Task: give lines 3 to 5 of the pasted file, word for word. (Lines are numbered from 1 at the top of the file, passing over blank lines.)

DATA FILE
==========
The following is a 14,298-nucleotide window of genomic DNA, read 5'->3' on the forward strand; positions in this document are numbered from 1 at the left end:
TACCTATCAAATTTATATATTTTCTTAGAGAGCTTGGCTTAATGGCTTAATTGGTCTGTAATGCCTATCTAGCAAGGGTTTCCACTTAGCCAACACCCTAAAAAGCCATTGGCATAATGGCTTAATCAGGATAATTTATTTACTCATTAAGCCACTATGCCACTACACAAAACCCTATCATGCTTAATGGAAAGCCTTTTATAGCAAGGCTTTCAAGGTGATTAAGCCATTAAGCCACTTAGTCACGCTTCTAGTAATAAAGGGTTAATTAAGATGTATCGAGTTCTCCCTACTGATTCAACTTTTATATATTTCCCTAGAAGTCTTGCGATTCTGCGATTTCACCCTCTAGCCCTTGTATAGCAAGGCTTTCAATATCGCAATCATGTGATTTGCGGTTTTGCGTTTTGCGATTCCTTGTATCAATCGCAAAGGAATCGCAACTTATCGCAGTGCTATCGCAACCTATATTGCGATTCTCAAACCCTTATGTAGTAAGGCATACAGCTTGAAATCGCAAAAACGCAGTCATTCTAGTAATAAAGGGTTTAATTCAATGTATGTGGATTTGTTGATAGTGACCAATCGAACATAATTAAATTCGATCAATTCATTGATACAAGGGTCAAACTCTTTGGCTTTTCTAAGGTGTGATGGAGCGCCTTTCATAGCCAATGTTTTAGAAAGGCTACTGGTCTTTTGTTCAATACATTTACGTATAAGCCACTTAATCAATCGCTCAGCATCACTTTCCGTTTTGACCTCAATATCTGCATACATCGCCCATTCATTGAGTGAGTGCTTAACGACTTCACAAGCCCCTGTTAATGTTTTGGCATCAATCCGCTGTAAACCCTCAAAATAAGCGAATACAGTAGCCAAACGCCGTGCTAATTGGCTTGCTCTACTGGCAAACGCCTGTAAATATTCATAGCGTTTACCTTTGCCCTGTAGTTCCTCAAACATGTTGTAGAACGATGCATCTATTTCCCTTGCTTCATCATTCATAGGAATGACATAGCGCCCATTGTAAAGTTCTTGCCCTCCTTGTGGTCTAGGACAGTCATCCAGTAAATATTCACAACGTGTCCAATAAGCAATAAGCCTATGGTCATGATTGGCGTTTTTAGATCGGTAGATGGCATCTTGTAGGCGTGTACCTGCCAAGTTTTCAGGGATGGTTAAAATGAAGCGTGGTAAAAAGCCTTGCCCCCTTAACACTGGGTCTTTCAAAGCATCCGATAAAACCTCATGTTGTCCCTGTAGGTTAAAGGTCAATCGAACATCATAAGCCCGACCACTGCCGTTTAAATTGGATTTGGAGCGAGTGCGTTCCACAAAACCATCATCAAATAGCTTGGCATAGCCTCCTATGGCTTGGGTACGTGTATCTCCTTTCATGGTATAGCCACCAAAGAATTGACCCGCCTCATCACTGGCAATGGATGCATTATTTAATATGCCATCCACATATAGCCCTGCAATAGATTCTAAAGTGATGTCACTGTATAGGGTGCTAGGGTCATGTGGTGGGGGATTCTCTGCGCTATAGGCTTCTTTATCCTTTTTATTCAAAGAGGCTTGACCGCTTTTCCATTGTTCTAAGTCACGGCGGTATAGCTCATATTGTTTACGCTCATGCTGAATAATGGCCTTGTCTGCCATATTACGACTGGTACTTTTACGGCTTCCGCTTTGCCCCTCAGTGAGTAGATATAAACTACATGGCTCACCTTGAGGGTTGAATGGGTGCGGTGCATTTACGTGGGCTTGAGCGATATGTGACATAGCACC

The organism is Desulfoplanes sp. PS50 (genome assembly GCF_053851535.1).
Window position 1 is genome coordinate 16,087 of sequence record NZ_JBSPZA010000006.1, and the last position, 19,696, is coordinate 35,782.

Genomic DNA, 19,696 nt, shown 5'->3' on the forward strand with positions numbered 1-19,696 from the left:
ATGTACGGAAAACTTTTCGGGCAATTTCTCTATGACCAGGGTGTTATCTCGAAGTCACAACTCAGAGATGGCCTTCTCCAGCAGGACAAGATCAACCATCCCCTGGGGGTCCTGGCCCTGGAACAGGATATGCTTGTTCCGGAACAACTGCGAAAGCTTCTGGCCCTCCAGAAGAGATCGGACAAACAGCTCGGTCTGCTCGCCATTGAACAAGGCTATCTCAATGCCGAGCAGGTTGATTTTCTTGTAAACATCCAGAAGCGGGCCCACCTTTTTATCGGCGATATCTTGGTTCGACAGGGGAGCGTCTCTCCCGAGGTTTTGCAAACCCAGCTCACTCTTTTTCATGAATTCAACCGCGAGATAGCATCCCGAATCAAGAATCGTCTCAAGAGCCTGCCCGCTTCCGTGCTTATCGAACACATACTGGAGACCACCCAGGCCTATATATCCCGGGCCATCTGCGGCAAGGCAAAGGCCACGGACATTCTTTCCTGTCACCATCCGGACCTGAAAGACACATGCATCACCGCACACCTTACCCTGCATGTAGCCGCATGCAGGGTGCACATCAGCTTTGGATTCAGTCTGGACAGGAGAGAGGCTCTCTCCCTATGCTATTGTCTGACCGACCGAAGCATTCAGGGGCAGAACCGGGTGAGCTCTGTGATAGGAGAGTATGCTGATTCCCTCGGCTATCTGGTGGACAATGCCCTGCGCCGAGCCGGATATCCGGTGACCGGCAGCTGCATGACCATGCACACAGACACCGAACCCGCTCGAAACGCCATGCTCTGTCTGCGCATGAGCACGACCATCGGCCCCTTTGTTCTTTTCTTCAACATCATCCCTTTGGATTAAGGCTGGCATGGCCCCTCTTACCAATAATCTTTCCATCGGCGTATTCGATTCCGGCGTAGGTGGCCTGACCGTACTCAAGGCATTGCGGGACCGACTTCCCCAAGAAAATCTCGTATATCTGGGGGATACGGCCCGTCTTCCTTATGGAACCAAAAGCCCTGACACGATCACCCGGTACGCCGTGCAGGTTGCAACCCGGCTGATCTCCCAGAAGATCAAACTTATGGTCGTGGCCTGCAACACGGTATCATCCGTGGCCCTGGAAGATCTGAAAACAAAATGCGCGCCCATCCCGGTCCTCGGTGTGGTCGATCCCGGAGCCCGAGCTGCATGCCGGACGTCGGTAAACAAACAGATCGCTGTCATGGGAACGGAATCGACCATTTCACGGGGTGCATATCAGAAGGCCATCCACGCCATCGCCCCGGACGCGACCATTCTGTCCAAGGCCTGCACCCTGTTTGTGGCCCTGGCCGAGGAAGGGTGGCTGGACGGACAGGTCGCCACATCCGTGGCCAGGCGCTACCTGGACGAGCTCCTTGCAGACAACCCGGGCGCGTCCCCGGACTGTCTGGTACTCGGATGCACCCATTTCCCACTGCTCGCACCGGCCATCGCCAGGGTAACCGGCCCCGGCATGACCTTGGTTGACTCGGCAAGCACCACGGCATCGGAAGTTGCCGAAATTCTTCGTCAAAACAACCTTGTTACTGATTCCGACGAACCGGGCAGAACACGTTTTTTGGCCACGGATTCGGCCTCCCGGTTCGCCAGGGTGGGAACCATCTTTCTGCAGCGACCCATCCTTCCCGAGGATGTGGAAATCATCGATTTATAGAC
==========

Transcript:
The organism is Desulfoplanes sp. PS50 (genome assembly GCF_053851535.1).
Window position 1 is genome coordinate 16,087 of sequence record NZ_JBSPZA010000006.1, and the last position, 19,696, is coordinate 35,782.

Genomic DNA, 19,696 nt, shown 5'->3' on the forward strand with positions numbered 1-19,696 from the left: